There is a lot of excitement and interest in Robotic Process Automation (RPA) these days, and for good reason. Intelligent automation helps improve flexibility, response and service; all distinguishing capabilities in the age of digital transformation. As a result, business owners and executives from all industries are taking notice. According to one AIIM research study, 55% of organizations plan to implement some form of robotic process automation in the next 6-12 months. Over 80% say they plan on automating over the next 1-2 years.
The notion of Artificial Intelligence has pervaded both the business world and popular culture. And, while Hollywood often portrays AI in a future world of smart robots with super-human characteristics, the truth is that AI technologies are already at work fueling important changes in the way business is conducted every day.
Making an ECM implementation successful requires planning and attention to detail. The best way to create the right solution is to identify organizational goals and priorities. Learn how to manage a successful implementation in our free guide.
The amount of data organizations must manage today is truly mind-boggling. Research shows that there are 2.5 quintillion bytes of data created each and every day. During the last two years alone 90% of the data in the world was generated. It’s no wonder that many organizations struggle to simply keep pace. And moving mountains of data from older legacy systems to modern cloud-based repositories can seem out of reach for most, regardless of the potential advantages of modernization. But what can you do when you need to migrate? If leaving your data in place is not an option, and moving it makes you lose sleep at night, you can quickly feel overwhelmed by the chaos. Thankfully, there are some new approaches to data migration that may provide an answer. Which is the best approach for your project? Let's take a look at three common approaches to migration to compare them.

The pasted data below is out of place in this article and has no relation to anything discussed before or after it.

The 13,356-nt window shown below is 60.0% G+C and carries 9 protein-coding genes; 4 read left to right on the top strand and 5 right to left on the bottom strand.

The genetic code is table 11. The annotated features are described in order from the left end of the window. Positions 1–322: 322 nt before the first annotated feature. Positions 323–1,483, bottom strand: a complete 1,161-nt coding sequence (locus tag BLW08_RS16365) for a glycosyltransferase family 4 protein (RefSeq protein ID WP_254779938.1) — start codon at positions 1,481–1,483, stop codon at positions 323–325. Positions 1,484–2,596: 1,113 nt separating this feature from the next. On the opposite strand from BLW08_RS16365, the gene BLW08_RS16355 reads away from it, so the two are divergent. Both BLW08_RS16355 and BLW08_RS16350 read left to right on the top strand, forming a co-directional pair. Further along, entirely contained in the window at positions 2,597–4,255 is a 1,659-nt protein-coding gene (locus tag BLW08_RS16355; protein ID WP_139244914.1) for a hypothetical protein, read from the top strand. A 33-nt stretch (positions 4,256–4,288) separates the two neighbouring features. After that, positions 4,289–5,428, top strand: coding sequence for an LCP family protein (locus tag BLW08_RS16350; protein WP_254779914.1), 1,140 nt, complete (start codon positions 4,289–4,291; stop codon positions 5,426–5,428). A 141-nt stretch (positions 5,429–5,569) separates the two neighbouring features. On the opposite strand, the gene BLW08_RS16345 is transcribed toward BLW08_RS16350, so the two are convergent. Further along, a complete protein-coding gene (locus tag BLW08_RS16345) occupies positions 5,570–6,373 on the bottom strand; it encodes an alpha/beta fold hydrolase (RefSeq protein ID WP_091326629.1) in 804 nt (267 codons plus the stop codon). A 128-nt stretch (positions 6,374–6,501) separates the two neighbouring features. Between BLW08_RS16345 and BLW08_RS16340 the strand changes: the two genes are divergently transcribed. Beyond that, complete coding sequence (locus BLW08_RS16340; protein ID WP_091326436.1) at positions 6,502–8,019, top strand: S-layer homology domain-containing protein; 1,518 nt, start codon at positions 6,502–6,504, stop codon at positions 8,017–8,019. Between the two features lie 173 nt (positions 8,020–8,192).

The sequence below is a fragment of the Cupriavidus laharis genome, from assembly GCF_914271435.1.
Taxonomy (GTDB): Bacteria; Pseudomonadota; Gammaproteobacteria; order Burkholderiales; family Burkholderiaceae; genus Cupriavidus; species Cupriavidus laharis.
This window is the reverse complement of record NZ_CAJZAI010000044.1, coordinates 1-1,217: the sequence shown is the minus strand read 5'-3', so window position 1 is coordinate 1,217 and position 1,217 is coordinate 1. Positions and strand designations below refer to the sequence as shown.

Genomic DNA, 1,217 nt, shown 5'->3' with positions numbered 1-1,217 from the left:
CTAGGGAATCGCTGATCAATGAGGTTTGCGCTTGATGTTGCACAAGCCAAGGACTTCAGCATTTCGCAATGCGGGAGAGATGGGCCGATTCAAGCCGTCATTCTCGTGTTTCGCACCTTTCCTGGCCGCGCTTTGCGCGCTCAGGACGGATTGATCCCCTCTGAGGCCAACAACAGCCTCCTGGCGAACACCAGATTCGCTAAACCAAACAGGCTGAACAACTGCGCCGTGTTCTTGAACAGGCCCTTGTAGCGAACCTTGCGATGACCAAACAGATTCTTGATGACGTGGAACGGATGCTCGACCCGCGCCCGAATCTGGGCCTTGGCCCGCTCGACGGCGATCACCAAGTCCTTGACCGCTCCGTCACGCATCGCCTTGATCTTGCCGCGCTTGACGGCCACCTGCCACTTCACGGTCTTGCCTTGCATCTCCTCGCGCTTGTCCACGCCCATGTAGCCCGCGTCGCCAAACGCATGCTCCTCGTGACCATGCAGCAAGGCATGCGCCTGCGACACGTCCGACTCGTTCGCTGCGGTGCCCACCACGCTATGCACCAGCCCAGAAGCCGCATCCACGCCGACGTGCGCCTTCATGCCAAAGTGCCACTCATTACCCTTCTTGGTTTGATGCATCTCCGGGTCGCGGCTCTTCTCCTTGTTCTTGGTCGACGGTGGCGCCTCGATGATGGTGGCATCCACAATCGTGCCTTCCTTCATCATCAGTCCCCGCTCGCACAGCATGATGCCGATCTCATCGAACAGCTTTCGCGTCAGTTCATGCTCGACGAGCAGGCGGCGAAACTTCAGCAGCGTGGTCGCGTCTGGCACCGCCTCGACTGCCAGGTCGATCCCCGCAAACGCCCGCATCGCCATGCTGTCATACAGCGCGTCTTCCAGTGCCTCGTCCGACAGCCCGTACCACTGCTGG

What is the future of work? That’s hard to say. But one thing seems certain: Disruption lies ahead. Driven by innovations in technology, shifting business strategies, and evolving definitions of success, the workplace is changing fast. As the adoption of things like process automation, AI, and Machine Learning continue to accelerate, so will the pace of change in the workplace. Indeed, with the continuing trend toward remote work, many of us may not have a workplace at all. As a result, we must all reconsider how jobs are designed and work to adapt and learn for future growth.
The phrase "the art of the possible" can mean different things to different people. For those of us in the information management business, it has come to mean "achieving what we can (possible), rather than what we want (often impossible)." For me, it's an optimistic view of the future rather than a fearful acknowledgment of our challenges and difficulties. The "art" part is where the magic happens; as we allow ourselves to explore the boundaries of what information technology permits us to achieve and how those capabilities move the needle in terms of transformation, innovation, and organizational performance; indeed pushing back those boundaries with a new, more forward-looking approach.
How will humanity survive the AI revolution? Simple—we become superhuman. That is the subject of our new AIIM On Air interview with author and researcher Alex Bates.